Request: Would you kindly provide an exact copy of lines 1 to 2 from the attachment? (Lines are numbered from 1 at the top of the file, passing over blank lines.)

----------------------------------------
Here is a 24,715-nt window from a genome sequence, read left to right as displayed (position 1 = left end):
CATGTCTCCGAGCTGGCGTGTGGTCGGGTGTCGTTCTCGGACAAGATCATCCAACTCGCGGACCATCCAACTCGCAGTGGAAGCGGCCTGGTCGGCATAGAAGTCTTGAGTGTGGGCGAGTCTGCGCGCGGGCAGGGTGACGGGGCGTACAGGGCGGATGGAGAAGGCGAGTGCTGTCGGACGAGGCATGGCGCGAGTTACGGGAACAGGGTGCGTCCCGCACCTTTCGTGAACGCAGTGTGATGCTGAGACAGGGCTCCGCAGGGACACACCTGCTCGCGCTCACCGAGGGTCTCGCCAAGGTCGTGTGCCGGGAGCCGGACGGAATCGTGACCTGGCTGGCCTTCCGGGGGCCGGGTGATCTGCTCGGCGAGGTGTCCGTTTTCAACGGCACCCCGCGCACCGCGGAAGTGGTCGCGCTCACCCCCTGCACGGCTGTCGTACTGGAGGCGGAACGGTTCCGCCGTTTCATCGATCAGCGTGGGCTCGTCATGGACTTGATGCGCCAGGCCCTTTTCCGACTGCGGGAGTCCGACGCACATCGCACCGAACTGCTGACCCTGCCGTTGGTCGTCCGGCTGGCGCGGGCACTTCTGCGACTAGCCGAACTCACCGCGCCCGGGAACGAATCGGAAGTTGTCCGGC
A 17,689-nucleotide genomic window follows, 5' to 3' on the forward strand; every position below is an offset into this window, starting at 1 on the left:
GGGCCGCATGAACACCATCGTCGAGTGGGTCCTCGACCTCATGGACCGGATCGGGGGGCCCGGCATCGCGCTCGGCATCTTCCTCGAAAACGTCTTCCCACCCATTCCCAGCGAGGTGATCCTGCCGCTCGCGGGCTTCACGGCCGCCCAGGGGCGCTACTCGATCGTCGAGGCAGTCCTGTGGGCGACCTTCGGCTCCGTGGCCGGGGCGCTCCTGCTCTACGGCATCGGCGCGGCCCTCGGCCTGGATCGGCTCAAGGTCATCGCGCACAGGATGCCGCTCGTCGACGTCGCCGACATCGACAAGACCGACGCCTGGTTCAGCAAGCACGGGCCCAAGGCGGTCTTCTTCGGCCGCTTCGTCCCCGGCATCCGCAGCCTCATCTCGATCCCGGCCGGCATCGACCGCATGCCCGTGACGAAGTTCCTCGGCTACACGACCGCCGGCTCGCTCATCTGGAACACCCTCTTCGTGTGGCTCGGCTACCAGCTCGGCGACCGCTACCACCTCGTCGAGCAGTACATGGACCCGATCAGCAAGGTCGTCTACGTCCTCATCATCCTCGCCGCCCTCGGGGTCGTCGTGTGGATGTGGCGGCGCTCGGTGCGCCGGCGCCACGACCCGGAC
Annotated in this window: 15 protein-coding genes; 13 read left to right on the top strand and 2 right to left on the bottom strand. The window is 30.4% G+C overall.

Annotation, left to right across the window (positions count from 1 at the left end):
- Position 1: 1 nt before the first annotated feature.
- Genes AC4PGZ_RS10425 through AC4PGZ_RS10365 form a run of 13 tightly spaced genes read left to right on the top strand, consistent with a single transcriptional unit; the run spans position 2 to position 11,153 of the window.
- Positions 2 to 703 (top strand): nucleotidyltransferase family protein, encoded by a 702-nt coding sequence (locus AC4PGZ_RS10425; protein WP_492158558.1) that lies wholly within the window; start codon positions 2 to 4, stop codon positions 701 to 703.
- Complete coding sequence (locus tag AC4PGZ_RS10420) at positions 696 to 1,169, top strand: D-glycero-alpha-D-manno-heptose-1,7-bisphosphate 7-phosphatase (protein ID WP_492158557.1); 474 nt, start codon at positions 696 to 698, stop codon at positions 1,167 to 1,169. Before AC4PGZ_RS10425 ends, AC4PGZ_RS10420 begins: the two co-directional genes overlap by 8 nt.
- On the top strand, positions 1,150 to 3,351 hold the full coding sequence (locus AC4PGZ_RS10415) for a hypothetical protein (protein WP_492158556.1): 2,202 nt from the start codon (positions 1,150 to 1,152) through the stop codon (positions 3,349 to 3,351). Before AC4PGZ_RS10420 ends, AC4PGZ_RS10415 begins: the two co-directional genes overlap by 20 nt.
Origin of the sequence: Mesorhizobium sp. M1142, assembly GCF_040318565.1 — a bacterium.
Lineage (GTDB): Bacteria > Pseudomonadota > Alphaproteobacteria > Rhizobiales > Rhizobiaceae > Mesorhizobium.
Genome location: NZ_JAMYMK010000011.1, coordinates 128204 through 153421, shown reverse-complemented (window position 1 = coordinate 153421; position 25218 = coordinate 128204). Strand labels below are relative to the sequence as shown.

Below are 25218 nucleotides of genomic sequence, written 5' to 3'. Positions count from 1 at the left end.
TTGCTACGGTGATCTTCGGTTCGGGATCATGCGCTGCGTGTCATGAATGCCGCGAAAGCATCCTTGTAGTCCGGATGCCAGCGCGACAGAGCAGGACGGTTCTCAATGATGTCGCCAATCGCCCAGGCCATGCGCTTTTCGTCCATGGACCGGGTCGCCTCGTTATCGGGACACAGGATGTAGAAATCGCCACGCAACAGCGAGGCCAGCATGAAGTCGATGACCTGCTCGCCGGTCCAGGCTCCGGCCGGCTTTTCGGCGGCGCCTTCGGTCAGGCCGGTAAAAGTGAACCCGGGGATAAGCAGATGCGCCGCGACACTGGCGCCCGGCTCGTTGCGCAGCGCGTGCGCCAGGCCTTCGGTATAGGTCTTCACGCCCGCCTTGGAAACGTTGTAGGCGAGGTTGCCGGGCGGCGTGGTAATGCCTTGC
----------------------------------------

Here is a 24,715-nt window from a genome sequence, read left to right as displayed (position 1 = left end):
CATGTCTCCGAGCTGGCGTGTGGTCGGGTGTCGTTCTCGGACAAGATCATCCAACTCGCGGACCATCCAACTCGCAGTGGAAGCGGCCTGGTCGGCATAGAAGTCTTGAGTGTGGGCGAGTCTGCGCGCGGGCAGGGTGACGGGGCGTACAGGGCGGATGGAGAAGGCGAGTGCTGTCGGACGAGGCATGGCGCGAGTTACGGGAACAGGGTGCGTCCCGCACCTTTCGTGAACGCAGTGTGATGCTGAGACAGGGCTCCGCAGGGACACACCTGCTCGCGCTCACCGAGGGTCTCGCCAAGGTCGTGTGCCGGGAGCCGGACGGAATCGTGACCTGGCTGGCCTTCCGGGGGCCGGGTGATCTGCTCGGCGAGGTGTCCGTTTTCAACGGCACCCCGCGCACCGCGGAAGTGGTCGCGCTCACCCCCTGCACGGCTGTCGTACTGGAGGCGGAACGGTTCCGCCGTTTCATCGATCAGCGTGGGCTCGTCATGGACTTGATGCGCCAGGCCCTTTTCCGACTGCGGGAGTCCGACGCACATCGCACCGAACTGCTGACCCTGCCGTTGGTCGTCCGGCTGGCGCGGGCACTTCTGCGACTAGCCGAACTCACCGCGCCCGGGAACGAATCGGAAGTTGTCCGGC